Updated 02 April 2020
The Unicef UK Baby Friendly Initiative has received a number of queries regarding best practice for infant feeding during the Covid-19 outbreak. We suggest that all practitioners follow latest updates from the UK governments and the World Health Organization (WHO) (see Clinical management of severe acute respiratory infection, currently page 13). Note: these documents could change as more information becomes available.
There is a wealth of evidence that breastfeeding reduces the risk of babies developing infectious diseases. There are numerous live constituents in human milk, including immunoglobulins, antiviral factors, cytokines and leucocytes that help to destroy harmful pathogens and boost the baby’s immune system. There is no evidence at this time that Covid-19 can be passed through breastmilk. Therefore, considering the protection that human milk and breastfeeding offers the baby and the minimal role it plays in the transmission of respiratory viruses, it seems sensible to do all we can to continue to promote, protect and support breastfeeding.
To facilitate breastfeeding, mothers and babies should be enabled to stay together as much as possible, to have skin-to-skin contact, to feed their baby responsively and to have access to ongoing support when this is needed.
When mothers are partially breastfeeding, they can be encouraged to maximise the amount of breastmilk they are able to give or, if they choose, to be supported to return to full breastfeeding. If mothers are considering stopping breastfeeding, it is worth having a sensitive conversation about the value of continuing during the Covid-19 outbreak.
Parents should be encouraged to continue adhering to current guidance on washing and sterilising equipment. Parents should be supported to bottle feed responsively, including pacing feeds and limiting the number of people who feed their baby.
Practical information for parents if they have Covid-19 and are caring for their baby
If parents/carers are infected, take precautions to limit the spread of Covid-19 to the baby by:
- Washing hands thoroughly before and after contact with the baby.
- Routinely cleaning and disinfecting any surfaces touched.
- Cleaning any infant feeding equipment, including breast pumps, bottles and teats thoroughly before and after use.
- Practicing respiratory hygiene, including during feeding, for example by avoiding coughing or sneezing on the baby and by wearing a face mask or suitable alternative if available.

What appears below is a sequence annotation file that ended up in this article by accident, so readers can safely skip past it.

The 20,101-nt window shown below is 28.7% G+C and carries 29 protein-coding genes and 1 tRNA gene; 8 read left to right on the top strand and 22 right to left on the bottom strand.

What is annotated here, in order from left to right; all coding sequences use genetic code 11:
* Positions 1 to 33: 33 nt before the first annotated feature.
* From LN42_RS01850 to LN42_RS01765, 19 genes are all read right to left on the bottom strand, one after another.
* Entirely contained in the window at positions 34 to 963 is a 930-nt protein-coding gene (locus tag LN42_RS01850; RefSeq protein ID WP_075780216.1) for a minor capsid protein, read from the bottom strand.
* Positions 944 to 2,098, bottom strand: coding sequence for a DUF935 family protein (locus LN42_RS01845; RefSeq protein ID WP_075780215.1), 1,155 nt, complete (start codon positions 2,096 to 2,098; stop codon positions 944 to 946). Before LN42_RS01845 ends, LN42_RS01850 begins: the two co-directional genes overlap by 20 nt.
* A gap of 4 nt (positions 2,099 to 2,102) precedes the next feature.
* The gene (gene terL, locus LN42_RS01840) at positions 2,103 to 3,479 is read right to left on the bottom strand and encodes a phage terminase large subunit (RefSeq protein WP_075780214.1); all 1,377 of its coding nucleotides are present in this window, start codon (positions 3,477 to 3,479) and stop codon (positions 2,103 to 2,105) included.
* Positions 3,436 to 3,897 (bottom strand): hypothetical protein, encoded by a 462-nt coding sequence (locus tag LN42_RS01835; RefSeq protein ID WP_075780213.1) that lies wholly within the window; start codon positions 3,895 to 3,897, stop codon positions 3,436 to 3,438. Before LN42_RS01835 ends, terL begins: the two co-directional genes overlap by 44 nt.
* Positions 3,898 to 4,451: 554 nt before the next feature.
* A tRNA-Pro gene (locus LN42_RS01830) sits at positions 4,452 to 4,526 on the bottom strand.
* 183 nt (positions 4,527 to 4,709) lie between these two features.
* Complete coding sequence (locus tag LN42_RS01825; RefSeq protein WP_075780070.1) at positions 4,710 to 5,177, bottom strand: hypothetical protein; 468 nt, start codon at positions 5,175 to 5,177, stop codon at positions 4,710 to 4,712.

- Parents should take care to avoid falling asleep with their baby, see Co-sleeping and SIDS, Safer sleep for babies.
- If a breastfeeding mother is feeling unwell, continuing breastfeeding rather than expressing may be easier and less stressful during this time. Alternatively, she may prefer for someone who is well to feed expressed breastmilk to the baby.
- If the mother is too unwell to breastfeed or express breastmilk, she may be supported to re-lactate once well enough. Consider using donor milk if available and applicable.
- If a baby is being bottle fed with infant formula or expressed milk, wash equipment in hot, soapy water and sterilise carefully before each use.
Accessing infant formula
There were reports of parents being unable to purchase infant formula, but at time of writing this seems to be improving. We have been informed that retailers do have stock and are limiting purchases of infant formula to 2-4 tins per customer. However, we are unsure if supplies are consistently available across all parts of the UK and whether the current situation will change as the Covid-19 outbreak progresses.
Currently, parents should be advised that stage 1 / first infant formula should be used for infants in the first year of life:
- If parents are unable to get their usual brand of first infant formula, they can use any first infant formula as all preparations have a similar nutritional composition to comply with legislation.
- Parents should be advised not to use stage 2 follow on formula for any baby under 6 months – only use first infant formula.
- If parents are using follow on formula for a baby older than 6 months and cannot access this, then they can use first infant formula.
- If parents are using other milks such as anti-reflux milk, comfort milk, etc. and can’t access these, they can use first infant formula.
- Advise parents to always make up infant formula as per manufacturer’s guidance and not be tempted to add more water to the feed to make it last longer, as diluting the milk could endanger the baby’s health.
There are reports that the number of families applying for universal credit has dramatically increased during the first weeks of the Covid-19 outbreak. Families in receipt of universal credit are entitled to Healthy Start vouchers. Supporting families to claim their vouchers will enable them to access infant formula.
Supporting close and loving relationships
Regardless of feeding method, it is essential that babies’ needs for emotional attachment with their parents / primary caregiver continues to be considered. Keeping babies close and responding to their need for food, love and comfort are all essential for babies’ health, wellbeing and development. In addition, this will enhance the mother’s mental wellbeing in the postnatal period.
A range of Baby Friendly resources on infant feeding and supporting close and loving relationships can be found at: Unicef UK Baby Friendly Initiative
Information on infant formula can be found at: First Steps Nutrition Trust